1. 2016 was hot everywhere.
2016 was the hottest year ever measured, following 2014 and 2015, which also set records as the hottest year ever. Modern temperature records begin in 1879, meaning all three of those years were warmer than any year in the previous 135 years.
According to a new study in Geophysical Research Letters, also published on Thursday, the chances of this kind of three-year warmest-ever streak happening without some kind of human-caused global warming less than 0.03 percent. When global warming is taken into account, the chances of it happening swell to between 30 and 50 percent.
2016 was hot thanks to a combination of two factors: long-term global warming, caused by human emissions; and an especially monster El Niño, which warms temperatures across much of the world. These combined to push temperatures to a new level: 2016 was the first year that the global average temperature was 1 degree Celsius warmer than the years in the late 19th century. The Paris Agreement on climate change and a long history of climate treaties seek to keep global temperatures from rising by 2 degrees Celsius.
The atmosphere had the highest concentration of carbon dioxide ever recorded: 402.9 parts per million. This is the highest value recorded since logs began 58 years ago. Scientists—who have also pieced together the long-term composition of the atmosphere from bubbles stuck in ice cores—argue it may be the highest concentration of CO2 in the air in 800,000 years.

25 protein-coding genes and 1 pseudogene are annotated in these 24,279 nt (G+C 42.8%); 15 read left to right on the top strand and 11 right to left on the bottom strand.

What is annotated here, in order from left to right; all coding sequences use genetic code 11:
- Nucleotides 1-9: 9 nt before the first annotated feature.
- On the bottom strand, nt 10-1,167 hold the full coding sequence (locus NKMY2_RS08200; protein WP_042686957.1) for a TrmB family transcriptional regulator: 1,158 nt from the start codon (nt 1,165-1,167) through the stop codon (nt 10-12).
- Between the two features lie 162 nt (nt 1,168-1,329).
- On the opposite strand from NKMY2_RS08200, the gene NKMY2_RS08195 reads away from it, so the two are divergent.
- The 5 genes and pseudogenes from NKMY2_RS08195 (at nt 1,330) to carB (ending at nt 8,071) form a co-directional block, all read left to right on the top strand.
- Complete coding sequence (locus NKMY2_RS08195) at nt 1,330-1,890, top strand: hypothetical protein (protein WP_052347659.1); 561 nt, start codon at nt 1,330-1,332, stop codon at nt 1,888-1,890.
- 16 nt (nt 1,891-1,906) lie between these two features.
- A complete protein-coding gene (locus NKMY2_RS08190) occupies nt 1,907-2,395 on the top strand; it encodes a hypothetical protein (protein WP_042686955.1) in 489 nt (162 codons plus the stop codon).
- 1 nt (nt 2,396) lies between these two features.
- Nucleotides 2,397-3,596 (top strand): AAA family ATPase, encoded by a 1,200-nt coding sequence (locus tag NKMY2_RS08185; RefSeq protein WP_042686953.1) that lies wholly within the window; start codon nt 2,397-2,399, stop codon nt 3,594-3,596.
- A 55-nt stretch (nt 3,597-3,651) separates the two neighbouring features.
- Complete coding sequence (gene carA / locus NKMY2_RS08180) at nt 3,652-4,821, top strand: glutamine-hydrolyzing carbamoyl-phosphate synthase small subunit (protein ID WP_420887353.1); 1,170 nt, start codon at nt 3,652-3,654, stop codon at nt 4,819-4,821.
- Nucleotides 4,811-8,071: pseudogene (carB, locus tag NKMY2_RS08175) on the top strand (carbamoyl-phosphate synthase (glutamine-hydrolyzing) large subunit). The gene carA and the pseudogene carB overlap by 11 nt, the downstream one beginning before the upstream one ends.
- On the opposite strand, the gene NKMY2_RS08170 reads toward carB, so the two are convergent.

2. 2016 was hot and costly in North America.
The United States also had its second-hottest year on record in 2016. Every state had an above-average spring temperature, summer temperature, and autumn temperature.
There were 15 major weather or climate-related disasters in the United States, including—in a new record—four inland floods that weren’t caused by a tropical storm. These events directly cost Americans $46 billion, the second highest amount (in inflation-adjusted dollars) since records began in 1980.
Canada also had its most expensive natural disaster ever—the wildfire near Fort McMurray, Alberta—which burned more than 2,200 square miles of land and cost $3 billion in U.S. dollars.
3. The seas kept rising in 2016.
The global average sea level also reached its highest level ever, and “sunny-day flooding” got particularly bad in the American Southeast.
As it exists today, sea-level rise is caused by melted ice from mountain glaciers and from “thermal expansion”—that is, the water expands as it gets hotter. 2016 was the 37th consecutive year that mountain glaciers receded, and the sea-surface temperature was the warmest ever recorded. By the end of the century, most sea-level rise will probably come from the melted polar ice caps—like the Greenland ice sheet, which reached a new record low in 2016.